Housing Finance in Swaziland

Overview

Swaziland has a growing housing finance sector. As the mortgage market does not yet meet the breadth of the population who might afford a mortgage, most households still finance their housing independently, with savings or non-mortgage credit.

The lowest recorded interest rate on a mortgage in Swaziland is eight percent, as of September 2016, and requires at least a 10 percent down payment. The cheapest newly built house by a developer recorded by CAHF is US$ 50 000, (which is for a 160 square metre unit). Cement prices are lower than the continental average, at US$ 6.00 for a 50-kilogram bag.

Demand for affordable housing remains strong, both for rental and purchase, as mortgages are only 11 percent of GDP. Housing microfinance will play an important role in increasing the supply of housing, and efforts to increase access should be undertaken. The largest mortgage lender is the Swaziland Building Society, with the four big banks making up the rest of the market. High levels of tenure security provide a strong basis for market growth, but supply is remains constrained, with only 614 new residential units approved in 2014. With a good macroeconomic environment, sound policy, better data and increased access to affordable credit, an enabled housing market can increasingly provide housing that the average household in Swaziland can afford.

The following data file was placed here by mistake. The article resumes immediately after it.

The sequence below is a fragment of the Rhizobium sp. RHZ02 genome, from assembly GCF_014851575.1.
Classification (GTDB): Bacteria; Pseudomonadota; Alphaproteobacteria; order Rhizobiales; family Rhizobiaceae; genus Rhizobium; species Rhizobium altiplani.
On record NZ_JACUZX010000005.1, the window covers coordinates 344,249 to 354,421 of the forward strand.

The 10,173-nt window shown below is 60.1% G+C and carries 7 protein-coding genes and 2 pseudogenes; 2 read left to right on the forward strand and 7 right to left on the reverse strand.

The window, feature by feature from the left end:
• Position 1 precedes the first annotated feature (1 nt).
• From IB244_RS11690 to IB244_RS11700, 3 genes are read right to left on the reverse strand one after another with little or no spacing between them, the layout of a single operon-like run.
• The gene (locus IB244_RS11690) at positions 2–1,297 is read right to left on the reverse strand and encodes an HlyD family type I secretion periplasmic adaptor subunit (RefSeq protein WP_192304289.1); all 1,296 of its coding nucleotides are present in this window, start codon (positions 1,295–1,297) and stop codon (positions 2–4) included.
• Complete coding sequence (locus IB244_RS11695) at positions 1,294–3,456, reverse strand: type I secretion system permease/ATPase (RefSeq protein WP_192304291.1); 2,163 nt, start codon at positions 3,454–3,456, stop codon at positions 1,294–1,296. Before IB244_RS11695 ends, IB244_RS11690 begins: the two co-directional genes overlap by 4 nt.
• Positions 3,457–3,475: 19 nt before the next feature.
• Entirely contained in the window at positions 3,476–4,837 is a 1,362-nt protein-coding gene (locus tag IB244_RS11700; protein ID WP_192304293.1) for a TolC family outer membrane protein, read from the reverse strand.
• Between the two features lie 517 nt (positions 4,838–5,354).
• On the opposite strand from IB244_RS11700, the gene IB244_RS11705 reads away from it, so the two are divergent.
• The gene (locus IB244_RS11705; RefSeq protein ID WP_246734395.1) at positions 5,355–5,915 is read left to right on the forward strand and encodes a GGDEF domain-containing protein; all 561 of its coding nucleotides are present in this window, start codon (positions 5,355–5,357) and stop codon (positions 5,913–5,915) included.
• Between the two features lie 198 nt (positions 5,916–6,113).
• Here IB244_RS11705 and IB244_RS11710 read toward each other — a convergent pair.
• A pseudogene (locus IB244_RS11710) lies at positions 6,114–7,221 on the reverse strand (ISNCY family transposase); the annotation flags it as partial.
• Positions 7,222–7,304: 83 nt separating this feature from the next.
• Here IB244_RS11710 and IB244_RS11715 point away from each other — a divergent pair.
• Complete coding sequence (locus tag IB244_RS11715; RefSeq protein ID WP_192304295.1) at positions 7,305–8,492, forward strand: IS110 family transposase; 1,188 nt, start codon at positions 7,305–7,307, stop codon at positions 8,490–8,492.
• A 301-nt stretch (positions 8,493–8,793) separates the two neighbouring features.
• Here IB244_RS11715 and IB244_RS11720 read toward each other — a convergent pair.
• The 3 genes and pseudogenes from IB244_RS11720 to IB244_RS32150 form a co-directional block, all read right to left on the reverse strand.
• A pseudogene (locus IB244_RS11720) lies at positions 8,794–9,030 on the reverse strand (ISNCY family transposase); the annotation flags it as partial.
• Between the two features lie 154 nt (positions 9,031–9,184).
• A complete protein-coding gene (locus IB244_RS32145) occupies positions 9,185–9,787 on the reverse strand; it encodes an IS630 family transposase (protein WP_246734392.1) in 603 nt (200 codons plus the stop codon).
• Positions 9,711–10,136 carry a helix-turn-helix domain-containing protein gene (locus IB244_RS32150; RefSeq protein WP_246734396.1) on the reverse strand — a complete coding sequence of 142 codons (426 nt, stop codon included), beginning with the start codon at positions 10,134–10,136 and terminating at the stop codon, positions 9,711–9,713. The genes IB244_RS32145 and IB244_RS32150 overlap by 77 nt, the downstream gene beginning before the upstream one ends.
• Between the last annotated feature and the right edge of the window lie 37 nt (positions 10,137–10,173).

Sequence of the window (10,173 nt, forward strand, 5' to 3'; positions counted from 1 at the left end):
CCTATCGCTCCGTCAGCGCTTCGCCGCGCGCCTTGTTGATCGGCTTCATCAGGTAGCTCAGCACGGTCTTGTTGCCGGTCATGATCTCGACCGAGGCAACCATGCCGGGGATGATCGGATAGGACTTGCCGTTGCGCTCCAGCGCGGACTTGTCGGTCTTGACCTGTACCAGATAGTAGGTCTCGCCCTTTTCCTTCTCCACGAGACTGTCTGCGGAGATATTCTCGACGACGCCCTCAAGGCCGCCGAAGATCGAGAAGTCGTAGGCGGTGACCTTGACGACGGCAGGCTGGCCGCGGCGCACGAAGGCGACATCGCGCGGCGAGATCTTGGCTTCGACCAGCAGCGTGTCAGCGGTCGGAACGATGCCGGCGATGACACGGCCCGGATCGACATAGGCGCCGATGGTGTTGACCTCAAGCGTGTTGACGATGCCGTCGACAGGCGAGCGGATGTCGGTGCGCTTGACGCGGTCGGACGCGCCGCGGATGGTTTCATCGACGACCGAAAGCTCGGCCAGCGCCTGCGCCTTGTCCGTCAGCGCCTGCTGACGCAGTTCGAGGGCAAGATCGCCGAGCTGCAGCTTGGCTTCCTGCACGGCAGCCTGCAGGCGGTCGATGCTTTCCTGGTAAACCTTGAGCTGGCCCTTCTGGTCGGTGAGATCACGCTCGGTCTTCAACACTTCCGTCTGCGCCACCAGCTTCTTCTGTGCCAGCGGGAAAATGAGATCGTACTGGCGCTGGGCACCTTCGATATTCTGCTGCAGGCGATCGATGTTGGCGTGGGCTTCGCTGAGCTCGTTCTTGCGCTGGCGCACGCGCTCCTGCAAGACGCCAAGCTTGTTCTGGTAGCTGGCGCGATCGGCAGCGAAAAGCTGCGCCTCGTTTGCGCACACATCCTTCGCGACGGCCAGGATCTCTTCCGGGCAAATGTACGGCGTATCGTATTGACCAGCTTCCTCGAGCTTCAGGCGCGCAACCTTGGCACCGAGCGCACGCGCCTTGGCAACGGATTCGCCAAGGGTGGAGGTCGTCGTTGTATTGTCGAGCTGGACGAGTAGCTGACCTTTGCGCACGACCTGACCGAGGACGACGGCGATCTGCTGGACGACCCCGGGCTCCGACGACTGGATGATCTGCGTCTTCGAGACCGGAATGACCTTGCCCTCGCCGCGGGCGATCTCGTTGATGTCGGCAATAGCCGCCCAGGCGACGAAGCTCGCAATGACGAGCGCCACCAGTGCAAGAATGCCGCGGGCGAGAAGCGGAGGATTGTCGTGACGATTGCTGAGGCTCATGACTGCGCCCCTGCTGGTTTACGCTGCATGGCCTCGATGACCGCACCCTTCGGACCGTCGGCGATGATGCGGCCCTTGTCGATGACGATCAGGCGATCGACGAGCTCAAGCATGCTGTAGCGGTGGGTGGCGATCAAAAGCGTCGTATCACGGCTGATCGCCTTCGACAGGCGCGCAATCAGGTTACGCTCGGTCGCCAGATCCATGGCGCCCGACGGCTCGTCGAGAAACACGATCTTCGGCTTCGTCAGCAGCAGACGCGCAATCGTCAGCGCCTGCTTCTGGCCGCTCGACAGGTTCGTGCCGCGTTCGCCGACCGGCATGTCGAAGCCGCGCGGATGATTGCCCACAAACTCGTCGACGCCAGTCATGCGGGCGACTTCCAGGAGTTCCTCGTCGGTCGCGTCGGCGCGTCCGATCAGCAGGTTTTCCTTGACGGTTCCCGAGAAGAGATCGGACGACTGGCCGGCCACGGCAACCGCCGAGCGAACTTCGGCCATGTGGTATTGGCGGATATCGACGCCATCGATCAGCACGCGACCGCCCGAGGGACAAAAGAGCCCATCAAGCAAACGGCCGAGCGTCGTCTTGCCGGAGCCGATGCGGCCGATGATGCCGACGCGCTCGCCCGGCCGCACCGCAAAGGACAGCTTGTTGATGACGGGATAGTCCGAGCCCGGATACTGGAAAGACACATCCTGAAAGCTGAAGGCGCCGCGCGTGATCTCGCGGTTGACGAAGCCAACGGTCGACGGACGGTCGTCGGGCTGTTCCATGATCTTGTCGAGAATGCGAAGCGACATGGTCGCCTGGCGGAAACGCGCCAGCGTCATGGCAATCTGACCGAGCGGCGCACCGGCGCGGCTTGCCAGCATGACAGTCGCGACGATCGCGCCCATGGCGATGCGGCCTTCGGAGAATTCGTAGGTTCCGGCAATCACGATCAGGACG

Find out more information on the housing finance sector of Swaziland, including key stakeholders, important policies and housing affordability:


Each year, CAHF publishes its Housing Finance in Africa Yearbook. The profile above is from the 2016 edition, which has up-to-date profiles for 51 African countries.

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